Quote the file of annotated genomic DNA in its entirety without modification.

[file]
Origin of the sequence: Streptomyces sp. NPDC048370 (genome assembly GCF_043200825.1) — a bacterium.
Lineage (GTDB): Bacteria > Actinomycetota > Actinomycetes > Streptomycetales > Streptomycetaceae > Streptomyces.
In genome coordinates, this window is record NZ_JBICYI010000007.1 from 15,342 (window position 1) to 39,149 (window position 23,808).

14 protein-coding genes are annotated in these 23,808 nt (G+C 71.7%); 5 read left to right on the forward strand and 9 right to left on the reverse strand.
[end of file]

Origin of the sequence: Streptomyces sp. NPDC048370 (genome assembly GCF_043200825.1) — a bacterium.
Lineage (GTDB): Bacteria > Actinomycetota > Actinomycetes > Streptomycetales > Streptomycetaceae > Streptomyces.
In genome coordinates, this window is record NZ_JBICYI010000007.1 from 15,342 (window position 1) to 39,149 (window position 23,808).

14 protein-coding genes are annotated in these 23,808 nt (G+C 71.7%); 5 read left to right on the forward strand and 9 right to left on the reverse strand.